Jeffrey Sheban wrote a good article entitled 'In the land of counterfeit' for The Columbus Dispatch in which the link between counterfeiting and organised crime is suggested. He quotes Ohio State University law professor Mr Daniel C.K. Chow, who spent two years in China leading anti-counterfeiting efforts for the consumer products giant Procter & Gamble.
"Most consumers think it's harmless fun to buy knockoffs," Chow said. "But if you buy counterfeit products, you are supporting organized crime and all the abuses that come with it, including narcotics, smuggling and prostitution." Read more here.
IP Dragon quoted Thomas Ehmer head of IP at Puma in January 2007 that the counterfeiting operations have become much more professional in 2006: “We are now facing organised crime,” he concludes." Read more here.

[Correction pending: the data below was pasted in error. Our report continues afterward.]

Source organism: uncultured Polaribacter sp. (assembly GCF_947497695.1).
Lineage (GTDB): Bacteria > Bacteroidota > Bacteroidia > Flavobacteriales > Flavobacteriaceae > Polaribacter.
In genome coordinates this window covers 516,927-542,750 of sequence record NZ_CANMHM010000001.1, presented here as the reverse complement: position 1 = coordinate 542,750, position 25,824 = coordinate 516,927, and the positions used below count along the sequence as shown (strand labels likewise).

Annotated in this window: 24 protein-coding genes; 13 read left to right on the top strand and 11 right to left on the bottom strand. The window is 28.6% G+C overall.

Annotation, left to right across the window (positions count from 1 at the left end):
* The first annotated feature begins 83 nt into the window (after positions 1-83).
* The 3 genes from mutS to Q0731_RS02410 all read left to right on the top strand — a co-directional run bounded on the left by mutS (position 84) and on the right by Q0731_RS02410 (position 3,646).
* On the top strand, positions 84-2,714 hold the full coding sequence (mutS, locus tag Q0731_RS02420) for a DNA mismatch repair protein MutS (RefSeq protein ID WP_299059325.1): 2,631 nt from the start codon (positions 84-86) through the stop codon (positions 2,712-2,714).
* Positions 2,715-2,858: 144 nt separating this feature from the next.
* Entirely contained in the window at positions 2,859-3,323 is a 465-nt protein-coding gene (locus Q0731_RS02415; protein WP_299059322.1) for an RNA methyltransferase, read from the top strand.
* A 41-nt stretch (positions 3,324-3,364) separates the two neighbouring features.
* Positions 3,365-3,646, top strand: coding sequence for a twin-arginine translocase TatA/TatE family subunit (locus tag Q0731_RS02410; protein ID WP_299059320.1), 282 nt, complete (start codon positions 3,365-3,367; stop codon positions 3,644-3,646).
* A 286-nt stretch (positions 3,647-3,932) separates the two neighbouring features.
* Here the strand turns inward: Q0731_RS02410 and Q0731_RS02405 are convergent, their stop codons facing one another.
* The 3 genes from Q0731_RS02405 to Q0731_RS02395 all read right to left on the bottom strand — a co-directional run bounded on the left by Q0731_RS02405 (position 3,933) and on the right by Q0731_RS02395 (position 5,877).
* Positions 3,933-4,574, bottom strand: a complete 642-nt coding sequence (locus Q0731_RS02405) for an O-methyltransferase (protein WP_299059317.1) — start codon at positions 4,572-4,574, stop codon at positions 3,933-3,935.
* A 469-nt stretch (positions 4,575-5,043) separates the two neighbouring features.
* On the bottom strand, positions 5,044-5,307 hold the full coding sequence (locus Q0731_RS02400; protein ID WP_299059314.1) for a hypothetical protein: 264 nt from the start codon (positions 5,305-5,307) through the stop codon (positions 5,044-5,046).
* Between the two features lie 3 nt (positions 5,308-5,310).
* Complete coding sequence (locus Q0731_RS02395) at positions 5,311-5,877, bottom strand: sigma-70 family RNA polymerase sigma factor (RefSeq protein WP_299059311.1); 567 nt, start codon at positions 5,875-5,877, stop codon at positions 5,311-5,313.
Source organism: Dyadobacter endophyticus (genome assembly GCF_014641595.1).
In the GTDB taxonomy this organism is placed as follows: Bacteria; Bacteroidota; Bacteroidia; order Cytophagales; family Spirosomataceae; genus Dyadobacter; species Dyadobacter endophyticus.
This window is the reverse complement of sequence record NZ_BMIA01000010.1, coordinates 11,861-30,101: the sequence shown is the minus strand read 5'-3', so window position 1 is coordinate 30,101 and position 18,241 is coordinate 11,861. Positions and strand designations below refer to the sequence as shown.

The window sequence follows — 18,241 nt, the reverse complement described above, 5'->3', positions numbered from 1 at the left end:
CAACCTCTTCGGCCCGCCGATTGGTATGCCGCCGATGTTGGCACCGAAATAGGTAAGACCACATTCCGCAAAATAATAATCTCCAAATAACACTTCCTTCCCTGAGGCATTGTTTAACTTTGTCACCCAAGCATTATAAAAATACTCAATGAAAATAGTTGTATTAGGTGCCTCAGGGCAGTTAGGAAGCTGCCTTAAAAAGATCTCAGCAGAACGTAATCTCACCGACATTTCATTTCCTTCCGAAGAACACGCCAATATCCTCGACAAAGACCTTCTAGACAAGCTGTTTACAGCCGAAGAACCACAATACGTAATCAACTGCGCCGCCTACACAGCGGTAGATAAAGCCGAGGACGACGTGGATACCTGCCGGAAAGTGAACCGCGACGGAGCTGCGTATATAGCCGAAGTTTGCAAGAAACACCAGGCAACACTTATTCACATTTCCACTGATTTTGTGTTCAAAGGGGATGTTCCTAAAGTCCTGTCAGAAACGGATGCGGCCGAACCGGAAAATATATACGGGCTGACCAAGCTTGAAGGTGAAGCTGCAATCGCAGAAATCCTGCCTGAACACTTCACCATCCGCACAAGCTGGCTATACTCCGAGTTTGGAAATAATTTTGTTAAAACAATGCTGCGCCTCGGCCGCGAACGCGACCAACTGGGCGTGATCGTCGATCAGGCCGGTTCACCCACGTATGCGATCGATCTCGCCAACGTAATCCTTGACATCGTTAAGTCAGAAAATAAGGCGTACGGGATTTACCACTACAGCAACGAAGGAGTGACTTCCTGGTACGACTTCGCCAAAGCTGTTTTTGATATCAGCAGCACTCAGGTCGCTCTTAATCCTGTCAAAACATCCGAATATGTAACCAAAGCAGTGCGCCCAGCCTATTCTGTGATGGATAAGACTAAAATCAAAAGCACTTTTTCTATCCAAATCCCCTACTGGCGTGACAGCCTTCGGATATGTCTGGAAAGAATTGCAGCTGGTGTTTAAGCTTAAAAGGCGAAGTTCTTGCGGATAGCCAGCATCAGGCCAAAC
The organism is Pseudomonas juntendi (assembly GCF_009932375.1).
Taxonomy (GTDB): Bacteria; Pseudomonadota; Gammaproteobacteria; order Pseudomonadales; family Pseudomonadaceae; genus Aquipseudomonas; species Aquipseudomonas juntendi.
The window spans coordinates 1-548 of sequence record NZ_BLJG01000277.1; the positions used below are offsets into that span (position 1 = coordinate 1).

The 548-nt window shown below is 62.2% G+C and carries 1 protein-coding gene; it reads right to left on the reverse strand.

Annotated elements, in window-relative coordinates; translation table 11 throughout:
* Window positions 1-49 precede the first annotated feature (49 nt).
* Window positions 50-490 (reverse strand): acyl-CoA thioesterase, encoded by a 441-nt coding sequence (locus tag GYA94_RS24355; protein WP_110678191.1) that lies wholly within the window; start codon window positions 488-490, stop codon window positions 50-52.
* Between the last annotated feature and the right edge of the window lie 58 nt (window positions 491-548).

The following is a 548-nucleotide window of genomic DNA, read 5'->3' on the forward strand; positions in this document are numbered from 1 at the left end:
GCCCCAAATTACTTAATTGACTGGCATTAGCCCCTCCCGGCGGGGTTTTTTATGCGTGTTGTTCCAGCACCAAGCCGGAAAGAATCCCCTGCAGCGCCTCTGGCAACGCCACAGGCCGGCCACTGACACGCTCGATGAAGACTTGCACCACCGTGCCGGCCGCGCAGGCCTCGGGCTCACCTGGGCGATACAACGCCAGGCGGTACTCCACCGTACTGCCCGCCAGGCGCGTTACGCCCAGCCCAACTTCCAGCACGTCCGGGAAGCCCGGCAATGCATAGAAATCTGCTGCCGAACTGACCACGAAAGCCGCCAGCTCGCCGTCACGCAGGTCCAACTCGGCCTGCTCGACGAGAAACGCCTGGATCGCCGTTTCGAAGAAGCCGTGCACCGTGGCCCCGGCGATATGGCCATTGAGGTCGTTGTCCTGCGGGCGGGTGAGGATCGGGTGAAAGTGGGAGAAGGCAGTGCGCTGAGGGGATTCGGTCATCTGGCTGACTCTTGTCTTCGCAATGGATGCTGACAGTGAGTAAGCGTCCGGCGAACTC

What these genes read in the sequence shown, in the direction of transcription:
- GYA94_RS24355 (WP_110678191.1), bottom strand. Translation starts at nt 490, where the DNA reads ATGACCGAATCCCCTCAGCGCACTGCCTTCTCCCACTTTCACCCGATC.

The link between counterfeiting and organised crime different from counterfeiting, such as narcotics, (forced) prostitution, does not sound too far fetched, although IP Dragon has not found proof of this suggestion. But it makes sense for criminial organisations to stop their narcotics and prostitution operations and start or extend their operations with counterfeiting, since this is very profitable and the punishment is less severe in comparison to narcotics and prostitution.